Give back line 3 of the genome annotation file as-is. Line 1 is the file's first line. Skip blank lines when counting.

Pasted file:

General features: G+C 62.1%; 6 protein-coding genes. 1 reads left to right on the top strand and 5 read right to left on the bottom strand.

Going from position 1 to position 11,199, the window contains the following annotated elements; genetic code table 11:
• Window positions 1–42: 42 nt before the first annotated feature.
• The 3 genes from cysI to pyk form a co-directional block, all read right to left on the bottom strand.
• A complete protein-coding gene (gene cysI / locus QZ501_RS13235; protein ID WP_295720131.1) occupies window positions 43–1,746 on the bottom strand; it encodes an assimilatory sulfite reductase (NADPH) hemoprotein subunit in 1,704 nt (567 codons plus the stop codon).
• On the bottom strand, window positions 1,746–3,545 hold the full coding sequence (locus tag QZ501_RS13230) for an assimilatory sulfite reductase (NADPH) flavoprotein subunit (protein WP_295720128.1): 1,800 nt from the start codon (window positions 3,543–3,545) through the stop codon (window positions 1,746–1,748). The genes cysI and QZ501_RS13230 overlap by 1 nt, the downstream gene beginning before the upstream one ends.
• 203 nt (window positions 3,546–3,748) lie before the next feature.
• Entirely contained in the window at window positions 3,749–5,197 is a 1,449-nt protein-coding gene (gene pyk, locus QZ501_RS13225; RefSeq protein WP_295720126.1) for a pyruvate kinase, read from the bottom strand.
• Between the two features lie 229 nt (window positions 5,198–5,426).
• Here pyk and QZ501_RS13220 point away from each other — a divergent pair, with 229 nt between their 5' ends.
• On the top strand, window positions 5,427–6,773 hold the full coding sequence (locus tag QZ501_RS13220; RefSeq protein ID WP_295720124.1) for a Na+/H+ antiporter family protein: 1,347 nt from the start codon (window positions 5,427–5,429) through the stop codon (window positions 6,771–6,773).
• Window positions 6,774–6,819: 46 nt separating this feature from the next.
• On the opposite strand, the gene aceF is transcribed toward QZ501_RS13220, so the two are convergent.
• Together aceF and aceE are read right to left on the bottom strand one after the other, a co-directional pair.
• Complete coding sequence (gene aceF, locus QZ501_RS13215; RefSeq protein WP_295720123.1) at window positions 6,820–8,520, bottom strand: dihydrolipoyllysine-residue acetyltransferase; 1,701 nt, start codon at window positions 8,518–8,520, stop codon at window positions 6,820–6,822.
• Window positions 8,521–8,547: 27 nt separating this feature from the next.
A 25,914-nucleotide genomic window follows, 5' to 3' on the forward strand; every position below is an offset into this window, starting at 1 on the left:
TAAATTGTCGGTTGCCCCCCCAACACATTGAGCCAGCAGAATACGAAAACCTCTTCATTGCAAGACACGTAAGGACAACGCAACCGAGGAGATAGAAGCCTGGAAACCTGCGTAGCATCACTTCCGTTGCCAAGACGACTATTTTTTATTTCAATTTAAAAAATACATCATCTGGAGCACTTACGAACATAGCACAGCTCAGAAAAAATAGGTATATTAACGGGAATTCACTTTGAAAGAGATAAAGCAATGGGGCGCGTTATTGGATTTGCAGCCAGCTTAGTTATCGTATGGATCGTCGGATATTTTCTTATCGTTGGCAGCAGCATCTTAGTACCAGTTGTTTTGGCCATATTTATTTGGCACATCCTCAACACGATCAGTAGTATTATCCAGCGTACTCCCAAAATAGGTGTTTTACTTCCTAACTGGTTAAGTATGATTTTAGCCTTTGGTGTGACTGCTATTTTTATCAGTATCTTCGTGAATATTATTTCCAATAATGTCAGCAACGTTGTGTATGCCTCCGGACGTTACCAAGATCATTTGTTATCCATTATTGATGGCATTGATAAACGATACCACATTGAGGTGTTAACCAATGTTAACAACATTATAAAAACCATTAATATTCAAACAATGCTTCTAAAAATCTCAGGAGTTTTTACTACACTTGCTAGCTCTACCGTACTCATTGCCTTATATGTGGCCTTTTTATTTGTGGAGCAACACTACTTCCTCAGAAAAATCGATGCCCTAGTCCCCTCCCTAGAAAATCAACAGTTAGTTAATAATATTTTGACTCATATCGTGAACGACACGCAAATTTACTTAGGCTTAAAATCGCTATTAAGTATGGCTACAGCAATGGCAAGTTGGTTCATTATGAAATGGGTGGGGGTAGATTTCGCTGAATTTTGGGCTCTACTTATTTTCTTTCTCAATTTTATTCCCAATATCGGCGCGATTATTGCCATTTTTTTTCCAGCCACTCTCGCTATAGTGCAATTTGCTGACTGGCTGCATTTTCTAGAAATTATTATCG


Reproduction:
• Window positions 1–42: 42 nt before the first annotated feature.